"Do you sense anything in the darkness? Anyone or anything?"

My first thought was Great! Just what I want to do, grab something in the dark. "All I can say, Mel, is this target better not be a page out of the Odyssey. If I run into a-"

"Oh, be quiet and look around. You can't remote-view something that never happened, for crying out loud."

Suddenly, the cavern I stood in was flooded with brilliant light that came from within the surrounding stone. The light vanished as quickly as it had come. "What the hell was that?" I shouted.

"Tell me what you saw."

"I saw a light coming from the walls of the cavern. By the way, I am in a cavern; the light just confirmed that. But it's dark again and I see nothing."

Again and again the light pulsed and disappeared, like a strobe. The pulses seemed to pierce my eyes and ears, even my flesh. The temperature of the cavern began to rise rapidly, and it was increasingly difficult to breathe. I told Mel so.

"You need to move on out of there," he replied. "Take a look around for another passageway."

Sure enough, behind me was a wide arched passage into another room. I hadn't seen it because I was facing away from it chasing the light; in retrospect, it was as if the light had been trying to lead me away.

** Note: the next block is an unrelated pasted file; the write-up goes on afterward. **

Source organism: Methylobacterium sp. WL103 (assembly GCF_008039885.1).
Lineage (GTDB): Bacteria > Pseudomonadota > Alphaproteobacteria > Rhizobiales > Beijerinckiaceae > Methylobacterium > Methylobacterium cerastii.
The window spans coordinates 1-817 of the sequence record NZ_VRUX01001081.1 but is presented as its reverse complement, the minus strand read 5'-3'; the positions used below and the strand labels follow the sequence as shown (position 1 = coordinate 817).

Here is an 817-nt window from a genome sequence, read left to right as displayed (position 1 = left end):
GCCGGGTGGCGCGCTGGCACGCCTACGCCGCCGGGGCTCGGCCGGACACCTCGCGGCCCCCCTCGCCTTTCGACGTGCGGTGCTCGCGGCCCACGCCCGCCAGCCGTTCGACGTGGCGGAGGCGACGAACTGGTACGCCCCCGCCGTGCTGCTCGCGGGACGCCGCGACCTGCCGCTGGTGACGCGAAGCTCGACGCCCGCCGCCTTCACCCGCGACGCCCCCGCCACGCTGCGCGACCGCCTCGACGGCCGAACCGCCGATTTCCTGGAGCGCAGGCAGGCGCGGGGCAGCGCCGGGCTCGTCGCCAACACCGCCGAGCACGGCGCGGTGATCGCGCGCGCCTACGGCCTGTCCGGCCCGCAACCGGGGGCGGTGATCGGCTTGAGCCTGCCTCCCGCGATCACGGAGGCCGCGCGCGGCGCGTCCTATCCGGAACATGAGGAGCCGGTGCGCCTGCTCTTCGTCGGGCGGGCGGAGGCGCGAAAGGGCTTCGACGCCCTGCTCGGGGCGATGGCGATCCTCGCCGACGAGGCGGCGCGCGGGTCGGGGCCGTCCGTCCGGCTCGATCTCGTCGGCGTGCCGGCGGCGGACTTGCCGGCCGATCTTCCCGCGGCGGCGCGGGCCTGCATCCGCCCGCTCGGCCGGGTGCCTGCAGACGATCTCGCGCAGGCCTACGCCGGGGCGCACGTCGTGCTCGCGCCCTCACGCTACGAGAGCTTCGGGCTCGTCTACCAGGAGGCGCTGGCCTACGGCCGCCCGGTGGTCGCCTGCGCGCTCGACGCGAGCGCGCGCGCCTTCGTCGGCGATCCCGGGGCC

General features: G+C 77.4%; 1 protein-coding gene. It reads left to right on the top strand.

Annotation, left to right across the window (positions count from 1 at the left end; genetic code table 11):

The next room was smaller, a rectangle about twenty feet by ten feet with a ceiling maybe fifteen feet high. Like the larger chamber, it was lit from within the surrounding stone, but something was different, as if the pulsing energy I'd felt in the larger chamber originated here.

"I'm in the smaller of the two rooms, and there seems to be no way out of this one except the entrance I used. I sense some form of energy here, and I'm having difficulty focusing my vision on the center of the room. There's something here that I can't see -- but there's something here, for sure."


"An object, a personality, a definitive energy source?"

I struggled to see. "There's a low platform in the center of the room. It's carved out of stone."

"What are its dimensions?"

"About five feet by three feet, and maybe ten inches high. I can't see's like a mirage in the center of the room."

"You can't focus on it?"

"Exactly. It's vibrating too fast. The vibration's like a camouflage of sorts. Something's there, but I'm not supposed to be seeing it. Something very unusual and powerful."